You know how when you love something, it’s rarely because it’s perfect? If you really love something, you can still recognize its flaws and accept them as part of the whole. That’s generally how I feel about the Wachowski siblings’ films. Everyone loves The Matrix, of course, but I even like the sequels–part 3 moreso than part 2. And I totally dug Speed Racer, and thought Cloud Atlas was one of the top 5 movies of 2012. So you have a good sense of where I’m coming from.
Their latest sci-fi epic is called Jupiter Ascending, and like a lot of the Wachowskis’ efforts, it’s bold, original, thought-provoking, and noticeably flawed. I’m willing to overlook the bad parts in favor of what they got right, but I know many audience members won’t feel that way.
The plot is sprawling and hints at a vast back story that we only get a little bit of. This story is crying out to be a novel that has time to develop all the corners of the world. Being crammed into a 2.5 hour movie makes it hard to fit in all the interesting details that have been created. The result is a plot that feels a bit crowded and possibly rushed, but I didn’t mind. I craved more. I want a 3.5-hour directors’ cut, so I can get more information on everything going on. There were a couple points where the story moved so quickly I got lost a little bit, but that’s ok. I found my footing soon enough; I don’t need my hand held at every step.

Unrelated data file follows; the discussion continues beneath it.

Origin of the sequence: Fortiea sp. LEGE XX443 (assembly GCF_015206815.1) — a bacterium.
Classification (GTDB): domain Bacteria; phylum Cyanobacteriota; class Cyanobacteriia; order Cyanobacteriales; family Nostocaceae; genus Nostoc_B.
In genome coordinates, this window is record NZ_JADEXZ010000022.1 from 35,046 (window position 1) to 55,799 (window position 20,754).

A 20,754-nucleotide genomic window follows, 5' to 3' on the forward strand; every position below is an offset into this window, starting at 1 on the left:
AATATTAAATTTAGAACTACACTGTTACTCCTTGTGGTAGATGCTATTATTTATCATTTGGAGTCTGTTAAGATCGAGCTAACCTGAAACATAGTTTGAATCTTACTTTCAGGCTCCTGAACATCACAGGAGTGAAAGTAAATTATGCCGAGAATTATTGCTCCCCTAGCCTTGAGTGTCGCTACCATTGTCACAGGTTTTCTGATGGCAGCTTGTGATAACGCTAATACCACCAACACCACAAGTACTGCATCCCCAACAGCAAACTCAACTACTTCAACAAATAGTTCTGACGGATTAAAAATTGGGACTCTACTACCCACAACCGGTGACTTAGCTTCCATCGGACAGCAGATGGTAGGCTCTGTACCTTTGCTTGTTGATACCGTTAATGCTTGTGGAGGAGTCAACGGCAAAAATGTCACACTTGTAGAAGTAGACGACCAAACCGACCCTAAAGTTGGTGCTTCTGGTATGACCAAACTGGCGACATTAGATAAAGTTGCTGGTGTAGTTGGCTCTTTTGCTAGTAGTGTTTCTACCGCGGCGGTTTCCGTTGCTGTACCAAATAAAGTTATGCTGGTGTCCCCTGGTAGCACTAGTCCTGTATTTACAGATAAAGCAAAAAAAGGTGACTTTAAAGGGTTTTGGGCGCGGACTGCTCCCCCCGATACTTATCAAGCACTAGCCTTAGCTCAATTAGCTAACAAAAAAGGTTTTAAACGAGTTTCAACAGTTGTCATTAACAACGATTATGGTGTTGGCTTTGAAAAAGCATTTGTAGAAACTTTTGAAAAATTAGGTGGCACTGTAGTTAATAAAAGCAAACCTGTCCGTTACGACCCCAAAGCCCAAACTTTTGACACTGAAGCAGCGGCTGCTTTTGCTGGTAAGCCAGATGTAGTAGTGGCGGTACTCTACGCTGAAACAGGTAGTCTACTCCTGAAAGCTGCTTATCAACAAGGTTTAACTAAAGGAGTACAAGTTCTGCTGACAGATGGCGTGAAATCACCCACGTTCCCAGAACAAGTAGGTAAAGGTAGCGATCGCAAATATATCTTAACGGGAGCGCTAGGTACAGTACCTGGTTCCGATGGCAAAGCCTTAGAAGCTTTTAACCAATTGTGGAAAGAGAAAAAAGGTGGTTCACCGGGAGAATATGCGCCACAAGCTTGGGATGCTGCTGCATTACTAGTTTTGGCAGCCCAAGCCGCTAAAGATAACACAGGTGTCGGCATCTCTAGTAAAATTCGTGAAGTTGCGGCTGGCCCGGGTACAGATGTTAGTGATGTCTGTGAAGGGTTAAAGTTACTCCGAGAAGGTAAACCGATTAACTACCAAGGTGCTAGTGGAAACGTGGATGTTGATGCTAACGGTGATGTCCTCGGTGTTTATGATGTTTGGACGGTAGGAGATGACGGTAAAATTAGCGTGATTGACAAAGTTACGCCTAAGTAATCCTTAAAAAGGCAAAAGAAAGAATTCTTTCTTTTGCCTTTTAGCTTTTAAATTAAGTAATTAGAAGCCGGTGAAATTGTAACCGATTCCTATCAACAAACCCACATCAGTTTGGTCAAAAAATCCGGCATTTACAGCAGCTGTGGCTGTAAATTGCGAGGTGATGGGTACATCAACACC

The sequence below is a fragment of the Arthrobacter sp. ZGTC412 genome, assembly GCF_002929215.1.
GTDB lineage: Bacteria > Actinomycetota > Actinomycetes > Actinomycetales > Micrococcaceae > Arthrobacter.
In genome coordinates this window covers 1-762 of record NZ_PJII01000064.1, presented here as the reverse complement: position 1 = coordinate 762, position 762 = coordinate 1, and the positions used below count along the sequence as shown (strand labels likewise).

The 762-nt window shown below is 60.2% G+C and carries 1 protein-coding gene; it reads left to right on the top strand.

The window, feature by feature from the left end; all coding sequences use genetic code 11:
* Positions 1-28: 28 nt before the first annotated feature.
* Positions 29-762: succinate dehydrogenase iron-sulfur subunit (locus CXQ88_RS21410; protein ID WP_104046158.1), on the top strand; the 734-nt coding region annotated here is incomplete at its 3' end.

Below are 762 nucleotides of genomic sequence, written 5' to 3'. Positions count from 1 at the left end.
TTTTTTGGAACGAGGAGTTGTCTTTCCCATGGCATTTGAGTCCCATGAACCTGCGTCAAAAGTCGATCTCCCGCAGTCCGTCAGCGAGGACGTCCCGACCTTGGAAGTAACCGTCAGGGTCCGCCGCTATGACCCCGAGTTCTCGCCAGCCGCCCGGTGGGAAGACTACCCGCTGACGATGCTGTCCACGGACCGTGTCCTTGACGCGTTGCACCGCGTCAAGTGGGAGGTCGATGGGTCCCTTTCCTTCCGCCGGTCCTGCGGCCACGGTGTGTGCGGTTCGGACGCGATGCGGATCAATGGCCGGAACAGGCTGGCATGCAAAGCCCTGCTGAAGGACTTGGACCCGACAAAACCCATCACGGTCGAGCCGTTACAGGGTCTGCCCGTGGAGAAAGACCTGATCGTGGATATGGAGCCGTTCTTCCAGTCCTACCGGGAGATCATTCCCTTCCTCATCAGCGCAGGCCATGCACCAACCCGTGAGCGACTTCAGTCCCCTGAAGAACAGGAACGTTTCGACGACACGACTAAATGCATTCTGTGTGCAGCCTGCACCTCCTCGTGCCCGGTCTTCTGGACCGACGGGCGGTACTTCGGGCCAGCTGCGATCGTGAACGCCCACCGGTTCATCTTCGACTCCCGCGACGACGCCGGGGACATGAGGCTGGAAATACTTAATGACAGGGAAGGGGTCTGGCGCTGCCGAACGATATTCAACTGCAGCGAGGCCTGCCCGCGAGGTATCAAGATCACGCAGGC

The acting is one of the weak points, admittedly. Mila Kunis has never been a big draw for me. She’s adequate here, but not great. Channing Tatum is someone I’ve become a big fan of lately. He’s really charming in light-hearted movies like the Jump Streets, but this movie is more serious, so he doesn’t get to use his persona to full effect. He plays a relatively stoic, driven mercenary who’s got a tumultuous past. Oh, and he’s a Splice, a human genetically modified with animal DNA–in this case, a wolf, to make him a better hunter. I wouldn’t say he’s miscast, but he does struggle a bit when he can’t rely on levity. There are a few funny parts, but it’s really not a funny movie by design.
In fact, the Wachowskis have often had trouble with tone. There are a couple times in this movie where there’s a scene that could be good on its own, but comes at such an odd place, or has such a different feel, that it just seems off. There’s one in particular that I’m thinking of that could have come directly from Hitchhiker’s Guide to the Galaxy, or a Terry Gilliam movie. This is intentional, as Terry Gilliam himself has a cameo in this scene, so it’s obviously an homage. But it doesn’t really gel with the surrounding movie. Would have been a perfect scene for the directors’ cut though.
The visual effects, aka the biggest reason to see the movie, are top-notch. And I don’t just mean the quality of the effects, which is stellar, but the originality and visual ideas that are put on the screen. There is some really unique stuff here, some immediately iconic shots, and several times I just wanted to watch in slow motion to appreciate what was going on. The 3D is used very well here, if that matters to you. It’s simply a gorgeous movie.
Overall, I really liked it and wanted more. The story had nuance and depth beyond just good guys vs. bad guys. It touched on business, politics, bureaucracy, science, ethics, and other real-world things in the most non real-world setting possible. The stars are likable enough, and the supporting cast is very good. The effects are just amazing. I suspect the sometimes clunky dialogue and occasionally stiff acting will cause most people to write this one off. I hope you don’t. In a world that loves to criticize Hollywood for lack of originality, here’s something original. It should be rewarded so we get more of these and fewer Transformers 4’s. I will be seeing this one again in the theater, which is rare for me.